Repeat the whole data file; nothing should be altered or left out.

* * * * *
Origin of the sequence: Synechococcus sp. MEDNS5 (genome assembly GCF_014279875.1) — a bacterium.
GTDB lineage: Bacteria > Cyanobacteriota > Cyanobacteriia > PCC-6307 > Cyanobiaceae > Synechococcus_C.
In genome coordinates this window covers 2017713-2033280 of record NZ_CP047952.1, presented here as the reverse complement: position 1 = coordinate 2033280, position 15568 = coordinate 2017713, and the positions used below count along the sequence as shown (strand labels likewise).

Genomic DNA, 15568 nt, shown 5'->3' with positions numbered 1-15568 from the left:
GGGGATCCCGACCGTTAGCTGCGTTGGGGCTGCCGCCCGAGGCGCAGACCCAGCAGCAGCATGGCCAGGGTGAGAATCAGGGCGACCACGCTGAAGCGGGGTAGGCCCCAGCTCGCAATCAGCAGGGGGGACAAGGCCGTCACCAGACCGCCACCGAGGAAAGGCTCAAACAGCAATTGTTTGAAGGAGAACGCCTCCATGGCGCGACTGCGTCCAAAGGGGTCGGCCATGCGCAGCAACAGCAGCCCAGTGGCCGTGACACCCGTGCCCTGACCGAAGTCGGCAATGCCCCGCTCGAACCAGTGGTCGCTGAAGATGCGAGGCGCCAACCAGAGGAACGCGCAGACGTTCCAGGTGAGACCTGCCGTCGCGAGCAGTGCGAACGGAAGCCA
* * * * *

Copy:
Origin of the sequence: Synechococcus sp. MEDNS5 (genome assembly GCF_014279875.1) — a bacterium.
GTDB lineage: Bacteria > Cyanobacteriota > Cyanobacteriia > PCC-6307 > Cyanobiaceae > Synechococcus_C.
In genome coordinates this window covers 2017713-2033280 of record NZ_CP047952.1, presented here as the reverse complement: position 1 = coordinate 2033280, position 15568 = coordinate 2017713, and the positions used below count along the sequence as shown (strand labels likewise).

Genomic DNA, 15568 nt, shown 5'->3' with positions numbered 1-15568 from the left:
GGGGATCCCGACCGTTAGCTGCGTTGGGGCTGCCGCCCGAGGCGCAGACCCAGCAGCAGCATGGCCAGGGTGAGAATCAGGGCGACCACGCTGAAGCGGGGTAGGCCCCAGCTCGCAATCAGCAGGGGGGACAAGGCCGTCACCAGACCGCCACCGAGGAAAGGCTCAAACAGCAATTGTTTGAAGGAGAACGCCTCCATGGCGCGACTGCGTCCAAAGGGGTCGGCCATGCGCAGCAACAGCAGCCCAGTGGCCGTGACACCCGTGCCCTGACCGAAGTCGGCAATGCCCCGCTCGAACCAGTGGTCGCTGAAGATGCGAGGCGCCAACCAGAGGAACGCGCAGACGTTCCAGGTGAGACCTGCCGTCGCGAGCAGTGCGAACGGAAGCCA